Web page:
• Dave

    The UK can thank its low level of unemployment benefit for immigrants departing as the work vanishes. In Ireland, with minimum unemployment benefit of €885 per month being higher than the minimum wage in most of the countries in the EU (€61.43 per month in Bulgaria and 158.50 per month in Estonia, for example), it makes sense for those immigrants to claim unemployment benefit in Ireland rather than seek work in countries where they will be paid considerably less than that for working (if they can find a job). Anyway, we’ll soon find out how ‘friendly’ the Irish are when they are competing against immigrants for jobs and social housing.

  • Dewi

    mimimun UB of 885 euros??? per month???

  • Dave

    That’s right, Dewi. It’s €204.30 per week (204.30 x 52 ÷ 12 = 885).

    Now for your next question, can you tell me how many millions per year in child support is paid by Irish taxpayers to immigrants from the EU whose childern don’t even reside in Ireland?

    Answer: €90m

  • Harry Flashman

    Dave have a butchers at these statistics, how does the Republic compare to the People’s Republic of Anglistan?

    ‘Soviet’ Britain swells amid the recession

    “Nowhere in mainland Britain, however, comes close to Northern Ireland, where the state is responsible for 77.6% of spending.”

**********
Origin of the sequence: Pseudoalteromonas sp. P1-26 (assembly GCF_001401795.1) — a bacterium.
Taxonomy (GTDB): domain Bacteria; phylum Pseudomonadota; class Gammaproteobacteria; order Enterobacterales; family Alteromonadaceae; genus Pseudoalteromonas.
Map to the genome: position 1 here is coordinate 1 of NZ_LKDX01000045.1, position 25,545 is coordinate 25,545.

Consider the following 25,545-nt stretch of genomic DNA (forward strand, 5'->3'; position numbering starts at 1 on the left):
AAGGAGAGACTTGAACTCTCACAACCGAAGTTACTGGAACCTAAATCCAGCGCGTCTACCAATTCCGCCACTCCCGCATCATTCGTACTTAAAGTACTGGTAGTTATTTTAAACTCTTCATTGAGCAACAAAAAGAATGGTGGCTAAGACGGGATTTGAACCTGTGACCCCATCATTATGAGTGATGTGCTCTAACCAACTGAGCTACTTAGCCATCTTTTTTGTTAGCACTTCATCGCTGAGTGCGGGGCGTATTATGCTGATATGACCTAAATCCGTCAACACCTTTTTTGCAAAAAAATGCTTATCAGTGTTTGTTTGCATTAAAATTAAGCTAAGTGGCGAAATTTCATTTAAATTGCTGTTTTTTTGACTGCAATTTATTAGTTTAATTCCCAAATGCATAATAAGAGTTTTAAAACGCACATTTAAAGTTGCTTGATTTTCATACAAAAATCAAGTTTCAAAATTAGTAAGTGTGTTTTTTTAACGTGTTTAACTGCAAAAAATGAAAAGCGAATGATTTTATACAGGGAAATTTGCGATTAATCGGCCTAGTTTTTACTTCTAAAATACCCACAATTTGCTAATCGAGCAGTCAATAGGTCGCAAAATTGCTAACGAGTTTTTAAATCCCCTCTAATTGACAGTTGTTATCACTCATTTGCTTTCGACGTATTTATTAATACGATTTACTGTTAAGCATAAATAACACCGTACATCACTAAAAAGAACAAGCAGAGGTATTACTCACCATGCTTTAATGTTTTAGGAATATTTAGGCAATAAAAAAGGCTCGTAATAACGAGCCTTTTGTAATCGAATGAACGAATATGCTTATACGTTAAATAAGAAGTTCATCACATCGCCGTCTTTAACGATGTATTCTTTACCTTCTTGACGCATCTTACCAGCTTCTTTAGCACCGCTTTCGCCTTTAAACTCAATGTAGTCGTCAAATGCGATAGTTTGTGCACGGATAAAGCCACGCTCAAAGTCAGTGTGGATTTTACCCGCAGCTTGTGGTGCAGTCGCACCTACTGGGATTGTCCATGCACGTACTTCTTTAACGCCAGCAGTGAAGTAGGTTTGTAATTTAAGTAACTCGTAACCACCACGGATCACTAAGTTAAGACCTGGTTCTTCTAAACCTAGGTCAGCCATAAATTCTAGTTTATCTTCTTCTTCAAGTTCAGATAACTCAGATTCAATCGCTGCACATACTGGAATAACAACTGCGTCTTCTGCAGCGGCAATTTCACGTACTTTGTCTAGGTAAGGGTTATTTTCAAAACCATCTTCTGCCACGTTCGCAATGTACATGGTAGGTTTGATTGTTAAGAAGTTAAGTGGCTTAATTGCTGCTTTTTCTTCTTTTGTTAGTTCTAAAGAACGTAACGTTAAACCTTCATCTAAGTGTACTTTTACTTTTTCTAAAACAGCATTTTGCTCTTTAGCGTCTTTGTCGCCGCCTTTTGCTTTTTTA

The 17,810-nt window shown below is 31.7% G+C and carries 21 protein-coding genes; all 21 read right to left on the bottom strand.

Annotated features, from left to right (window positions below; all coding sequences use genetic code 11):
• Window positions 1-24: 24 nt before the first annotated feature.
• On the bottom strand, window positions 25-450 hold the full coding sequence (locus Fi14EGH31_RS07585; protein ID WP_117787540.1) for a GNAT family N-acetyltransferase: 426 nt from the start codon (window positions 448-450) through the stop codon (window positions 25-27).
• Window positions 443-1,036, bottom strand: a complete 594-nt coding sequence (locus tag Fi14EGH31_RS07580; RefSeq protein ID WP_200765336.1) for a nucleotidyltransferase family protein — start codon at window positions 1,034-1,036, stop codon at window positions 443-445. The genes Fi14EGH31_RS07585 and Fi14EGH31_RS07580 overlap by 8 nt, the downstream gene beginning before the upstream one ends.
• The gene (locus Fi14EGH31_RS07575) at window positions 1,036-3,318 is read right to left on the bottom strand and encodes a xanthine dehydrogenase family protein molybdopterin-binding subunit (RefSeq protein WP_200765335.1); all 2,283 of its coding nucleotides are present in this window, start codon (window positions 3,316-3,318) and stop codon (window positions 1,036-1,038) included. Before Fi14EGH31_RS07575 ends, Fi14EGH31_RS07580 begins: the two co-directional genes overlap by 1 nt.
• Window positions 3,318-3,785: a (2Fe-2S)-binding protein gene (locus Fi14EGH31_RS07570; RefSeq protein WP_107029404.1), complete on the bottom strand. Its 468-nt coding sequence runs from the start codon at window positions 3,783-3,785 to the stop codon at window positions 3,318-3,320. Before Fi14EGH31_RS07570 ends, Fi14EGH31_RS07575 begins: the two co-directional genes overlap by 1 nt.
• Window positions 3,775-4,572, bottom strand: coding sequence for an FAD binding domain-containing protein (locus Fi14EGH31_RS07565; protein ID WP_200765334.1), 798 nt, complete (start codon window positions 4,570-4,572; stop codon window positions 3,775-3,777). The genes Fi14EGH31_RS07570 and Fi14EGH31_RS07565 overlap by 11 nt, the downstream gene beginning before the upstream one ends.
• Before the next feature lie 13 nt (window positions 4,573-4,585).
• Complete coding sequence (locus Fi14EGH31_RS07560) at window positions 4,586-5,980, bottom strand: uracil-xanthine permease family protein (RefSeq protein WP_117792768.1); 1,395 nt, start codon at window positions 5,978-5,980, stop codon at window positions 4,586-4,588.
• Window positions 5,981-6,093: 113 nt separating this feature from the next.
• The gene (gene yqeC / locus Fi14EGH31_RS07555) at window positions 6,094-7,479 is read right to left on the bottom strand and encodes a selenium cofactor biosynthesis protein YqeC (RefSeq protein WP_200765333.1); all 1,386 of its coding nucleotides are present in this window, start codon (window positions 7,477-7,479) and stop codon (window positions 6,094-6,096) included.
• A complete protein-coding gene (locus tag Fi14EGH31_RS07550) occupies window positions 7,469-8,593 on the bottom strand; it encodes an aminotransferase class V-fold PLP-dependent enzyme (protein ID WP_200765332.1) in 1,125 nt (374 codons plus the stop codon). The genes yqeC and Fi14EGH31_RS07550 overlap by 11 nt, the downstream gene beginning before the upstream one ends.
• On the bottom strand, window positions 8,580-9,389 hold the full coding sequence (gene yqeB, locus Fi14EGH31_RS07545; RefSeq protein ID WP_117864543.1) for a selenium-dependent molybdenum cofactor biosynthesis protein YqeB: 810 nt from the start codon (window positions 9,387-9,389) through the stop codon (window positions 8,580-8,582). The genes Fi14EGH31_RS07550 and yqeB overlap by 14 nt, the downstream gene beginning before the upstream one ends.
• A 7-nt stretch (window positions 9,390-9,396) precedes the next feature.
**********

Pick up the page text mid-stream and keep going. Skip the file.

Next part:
Jesus H. Christ, and they said the credit boom was unsustainable, what about this public sector Ponzi scheme?

  • Dave

    By the way, Dewi, instead of cutting this in the last budget, the government increased it to a level that “will bring the lowest full adult social welfare rate to €204.30 per week.” Total spending on Social Welfare will grow by 8.4% to €19.6 billion. The fiscal deficit will be circa €20 during the period, sending the national debt toward the heavens.

    The UK by comparison has a minimum rate of £33.85 a week (for 16 to 17 year olds) and a minimum rate of £56.20 a week for adults. That means that Lithuanians, for example, whose average wage in their own country is €594.30 per month would be financially better off returning to Lithuania and looking for work there rather than signing-on in the UK if they lost their jobs, whereas they’d be significantly financially better off signing-on in Ireland rather than return to from whence they came as the unemployment rate in Ireland soars. Ergo, our high rates of unemployment benefit and other social welfare benefits will serve to keep unneeded economic migrants in this country, rendering null and void the argument that these migrants would depart when they are no longer needed.

    But Ireland is in a worse position than the UK because we’re like a five star welfare state. Plus, per capita, we’re become even more ‘multicultural’ than the UK (thanks to Bertie’s political agenda to kill-off the nation-state): “In the past ten years, Ireland has experienced a greater rise in the percentage of immigrants than Britain experienced over the past half century.”